Trip Start Jul 02, 2007
38Trip End Aug 03, 2007
Map your own trip!
Show trip route
- proverb from Rudyard Kipling's 'Kim'.
With the trek approaching and the tooth no better, Cookie suggested a visit to a private clinic in Rekong Peo, on the way to Kalpa. Good plan.
Jenny slept well again, go me. She has somehow managed to empty the entire contents of her bag over the last day and a half, so this morning was spent packing. The lack of running water in the bathroom made it all the more interesting.
Breakfast [I've settled into a routine of aloo parantha] was good as usual, though it took a while to arrive. While we waited Cookie provided some entertainment. Francoise turned around quickly in front of him, tripping over him and causing him to stabilise her by grabbing her breasts. Unfortunately we didn't see it, but we heard the resulting surprised squawk.
The day was pretty cloudy, which was annoying since our final destination is Kalpa. The view of a mountain called Kinnaur Kailash is meant to be amazing, especially at sunset. It's one of the motivations for this entire trip; I saw a picture of it and declared that I had to go there.
I rode to Rekong Peo with the Czech pair since they are two in a jeep of their own. The tour company is the same for the both groups. They are a bit older than me, so it was a nice change, not to mention that they made the effort to talk English the whole time. On the road back we passed a sadhu's hut dug into the cliff face. He came running out and touched Lovely's forehead and handed him some nuts and sweet things. Apparently lots of people have died on this stretch so they felt it prudent to install a holy man.
We were all astounded to pass by a number of signposted laybys. "Dumping Area Number 12" being one of many. Offical dumping areas? The JayPee Group, a roadbuilding company, with fancy TV adverts about advancing technology and greatness and such like. Hmmm, not so great for the environment, huh?
The 'dentist' was a disappointment. His English was very limited [so he couldn't tell me if it would clear up ok in the next few days or not] and after a rudimentary glance at it he handed me a strip of paracetamol [which I don't need, thanks] and 8 Ampicillin tablets [which will not help me at all]. I'm not surprised there is a problem with antibiotic resistance - not only are they useless for the type of infection I have, but there wasn't enough of them for a full course. Honestly... I showed him my Metronidazole, but he didn't seem to recognise it. Great.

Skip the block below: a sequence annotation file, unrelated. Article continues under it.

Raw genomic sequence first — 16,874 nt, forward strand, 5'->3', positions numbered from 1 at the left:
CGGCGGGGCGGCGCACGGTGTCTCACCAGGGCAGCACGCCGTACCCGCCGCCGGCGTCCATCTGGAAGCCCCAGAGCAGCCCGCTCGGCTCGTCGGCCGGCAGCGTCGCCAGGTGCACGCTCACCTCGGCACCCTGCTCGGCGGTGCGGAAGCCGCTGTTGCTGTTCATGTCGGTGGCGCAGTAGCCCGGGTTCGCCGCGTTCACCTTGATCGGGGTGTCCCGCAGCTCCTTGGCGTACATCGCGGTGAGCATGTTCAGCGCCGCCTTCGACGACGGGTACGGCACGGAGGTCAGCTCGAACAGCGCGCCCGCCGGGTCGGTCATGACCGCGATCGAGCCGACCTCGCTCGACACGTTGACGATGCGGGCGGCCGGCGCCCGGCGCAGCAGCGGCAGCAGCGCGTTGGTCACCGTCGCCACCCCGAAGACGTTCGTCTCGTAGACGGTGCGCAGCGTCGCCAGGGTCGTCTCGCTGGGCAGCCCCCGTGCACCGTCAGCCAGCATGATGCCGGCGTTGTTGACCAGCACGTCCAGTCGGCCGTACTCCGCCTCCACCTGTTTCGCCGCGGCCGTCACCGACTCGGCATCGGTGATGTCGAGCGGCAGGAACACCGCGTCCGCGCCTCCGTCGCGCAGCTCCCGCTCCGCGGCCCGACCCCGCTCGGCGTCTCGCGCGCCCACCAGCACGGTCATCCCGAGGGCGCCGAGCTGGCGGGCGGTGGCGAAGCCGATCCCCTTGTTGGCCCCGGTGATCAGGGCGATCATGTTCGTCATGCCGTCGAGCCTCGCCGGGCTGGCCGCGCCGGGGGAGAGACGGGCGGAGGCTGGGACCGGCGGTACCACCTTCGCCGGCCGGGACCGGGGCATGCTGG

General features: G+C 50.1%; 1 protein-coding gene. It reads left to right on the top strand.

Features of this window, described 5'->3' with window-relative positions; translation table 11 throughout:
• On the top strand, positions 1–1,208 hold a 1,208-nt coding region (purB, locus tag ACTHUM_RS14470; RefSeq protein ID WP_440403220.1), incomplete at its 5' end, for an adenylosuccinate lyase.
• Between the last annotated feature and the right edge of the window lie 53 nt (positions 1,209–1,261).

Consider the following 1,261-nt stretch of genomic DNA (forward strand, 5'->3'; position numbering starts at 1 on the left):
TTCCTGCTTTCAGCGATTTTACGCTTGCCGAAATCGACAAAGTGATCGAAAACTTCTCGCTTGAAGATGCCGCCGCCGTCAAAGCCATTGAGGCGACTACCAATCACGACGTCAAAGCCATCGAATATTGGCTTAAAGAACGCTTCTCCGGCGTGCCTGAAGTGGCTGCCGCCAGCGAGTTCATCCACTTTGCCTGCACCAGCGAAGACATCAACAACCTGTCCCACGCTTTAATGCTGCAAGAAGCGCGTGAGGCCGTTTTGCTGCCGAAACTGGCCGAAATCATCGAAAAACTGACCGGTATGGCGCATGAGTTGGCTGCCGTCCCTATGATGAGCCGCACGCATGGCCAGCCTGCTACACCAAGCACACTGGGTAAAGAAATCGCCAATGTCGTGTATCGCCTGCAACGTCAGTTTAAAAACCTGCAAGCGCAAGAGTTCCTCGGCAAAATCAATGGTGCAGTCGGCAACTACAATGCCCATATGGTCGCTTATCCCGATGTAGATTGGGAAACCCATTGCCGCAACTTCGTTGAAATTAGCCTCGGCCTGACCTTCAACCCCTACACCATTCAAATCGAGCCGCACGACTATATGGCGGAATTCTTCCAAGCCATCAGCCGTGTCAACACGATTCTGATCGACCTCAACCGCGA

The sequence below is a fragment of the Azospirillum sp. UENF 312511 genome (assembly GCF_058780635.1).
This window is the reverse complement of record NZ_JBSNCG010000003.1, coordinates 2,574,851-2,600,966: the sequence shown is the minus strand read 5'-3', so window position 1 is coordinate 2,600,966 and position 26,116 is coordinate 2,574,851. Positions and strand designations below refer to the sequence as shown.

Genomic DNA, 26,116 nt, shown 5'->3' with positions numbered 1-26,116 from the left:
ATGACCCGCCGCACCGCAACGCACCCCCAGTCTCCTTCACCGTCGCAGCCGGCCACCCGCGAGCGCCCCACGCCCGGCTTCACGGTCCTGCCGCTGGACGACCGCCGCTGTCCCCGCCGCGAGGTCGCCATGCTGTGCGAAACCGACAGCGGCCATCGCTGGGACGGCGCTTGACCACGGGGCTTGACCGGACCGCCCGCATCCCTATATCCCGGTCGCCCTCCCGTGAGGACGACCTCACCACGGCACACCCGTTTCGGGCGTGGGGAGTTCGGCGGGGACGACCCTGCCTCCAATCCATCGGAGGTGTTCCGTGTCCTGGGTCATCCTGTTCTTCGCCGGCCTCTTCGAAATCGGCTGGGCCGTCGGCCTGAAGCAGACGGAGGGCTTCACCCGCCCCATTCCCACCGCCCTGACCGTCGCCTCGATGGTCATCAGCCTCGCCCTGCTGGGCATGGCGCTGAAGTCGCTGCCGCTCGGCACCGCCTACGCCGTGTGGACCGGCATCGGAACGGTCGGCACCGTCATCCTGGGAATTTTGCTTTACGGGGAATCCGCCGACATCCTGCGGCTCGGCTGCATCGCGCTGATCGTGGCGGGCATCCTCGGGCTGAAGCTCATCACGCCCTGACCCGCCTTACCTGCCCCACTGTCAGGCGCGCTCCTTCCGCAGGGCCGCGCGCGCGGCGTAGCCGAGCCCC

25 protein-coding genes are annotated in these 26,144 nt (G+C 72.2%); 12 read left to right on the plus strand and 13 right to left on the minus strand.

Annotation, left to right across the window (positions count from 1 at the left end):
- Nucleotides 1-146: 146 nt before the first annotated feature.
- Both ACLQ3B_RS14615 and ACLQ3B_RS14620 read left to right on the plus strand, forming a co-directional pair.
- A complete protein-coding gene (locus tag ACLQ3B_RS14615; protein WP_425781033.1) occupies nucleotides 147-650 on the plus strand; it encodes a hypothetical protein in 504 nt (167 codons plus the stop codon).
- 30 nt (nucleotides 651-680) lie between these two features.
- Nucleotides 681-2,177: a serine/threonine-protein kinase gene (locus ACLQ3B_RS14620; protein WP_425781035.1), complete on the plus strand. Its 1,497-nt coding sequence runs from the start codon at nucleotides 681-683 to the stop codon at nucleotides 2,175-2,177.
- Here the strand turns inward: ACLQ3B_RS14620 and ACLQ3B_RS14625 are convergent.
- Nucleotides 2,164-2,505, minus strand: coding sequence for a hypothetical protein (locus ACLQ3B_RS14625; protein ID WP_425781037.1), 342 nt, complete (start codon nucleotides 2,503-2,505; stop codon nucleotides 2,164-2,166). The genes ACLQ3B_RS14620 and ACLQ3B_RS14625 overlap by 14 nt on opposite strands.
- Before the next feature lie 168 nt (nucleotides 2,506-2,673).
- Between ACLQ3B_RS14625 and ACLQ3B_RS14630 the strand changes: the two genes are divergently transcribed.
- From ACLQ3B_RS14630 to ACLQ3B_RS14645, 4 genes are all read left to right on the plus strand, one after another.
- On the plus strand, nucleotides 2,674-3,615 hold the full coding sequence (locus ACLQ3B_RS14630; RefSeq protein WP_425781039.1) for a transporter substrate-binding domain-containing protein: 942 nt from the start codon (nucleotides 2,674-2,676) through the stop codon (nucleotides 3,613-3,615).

On the upside, the fluid in the abscess is now clear which can only be a good thing.
We continued up the winding road to Kalpa, nestled amongst huge pines and bathed in a breeze heavy with seed fluff. The hotel has a roof-top dining area with great views over to the Kinnaur range, including Mt Kailash at 6050m. The clouds had mainly lifted through the day, but they clung to the tops of the peaks. The rest of the gang walked to the 'old' part of town, but I stayed back and read. My tooth is not a major problem but the constant pain is tiring.
When they returned we all went off to the next village in the jeep. The road clung to the edge of the cliff as usual, but the drop was especially steep and high. A policy of 'no talking to Cookie' was instigated and pretty much everyone clung to their seats and made noises such as, "Ai ai ai!" at intervals. Cookie pulled over at a lookout point, a slab of rock jutting out over the abyss. He and I crawled on our bellies and peeped over the edge. Holy cow. Since the rock was tilted slightly away from the edge I felt safe enough to sit with my feet dangling. Everyone else made noises of disapproval from several metres back. Apparently young couples who love each other but aren't allowed to because the family doesn't agree jump together over the edge. Hmm.
The village itself was a typical tiny backwater, kids roaming the alleyways and everyone quick to smile at our greetings. Plus the omni-present weed.
The drive back had me sat on the cliff-side of the car and I hung out the window with the camera until a fist-sized rock fell on the roof. Then Katrien squeezed my hand off.
I asked to be dropped off above the old part of Kalpa, so I could photograph the sunset. Getting down provided one of those classic moments where you ask an 'or' question ["To get down there, is it this way? Or that way?"] and the answer comes back 'yes'. I just picked a direction - left - and took it. I had to wait a while but it was worth it. Though the proper red effect wasn't on display, it was pretty dramatic. I would have really liked it to be clear. Never mind.
On the walk back I had a close encounter with a fox, which was quite exciting. A real life Himalayan fox, hee.
When I arrived back the group were sat around an empty plate of rice, so I assumed they'd eaten. I sat with the Czech's and ordered biryani and was told they couldn't do it as they didn't have the biryani colour. I suggested they make it without the colour, as I wasn't fussed and it would taste the same, right? I was given a reluctant nod. Only later [much later] when our meal arrived first, did I realise the Belgians had ordered 30 mins before us. Oops.
Sharing a room with Francoise tonight. The bed is super comfy, yey.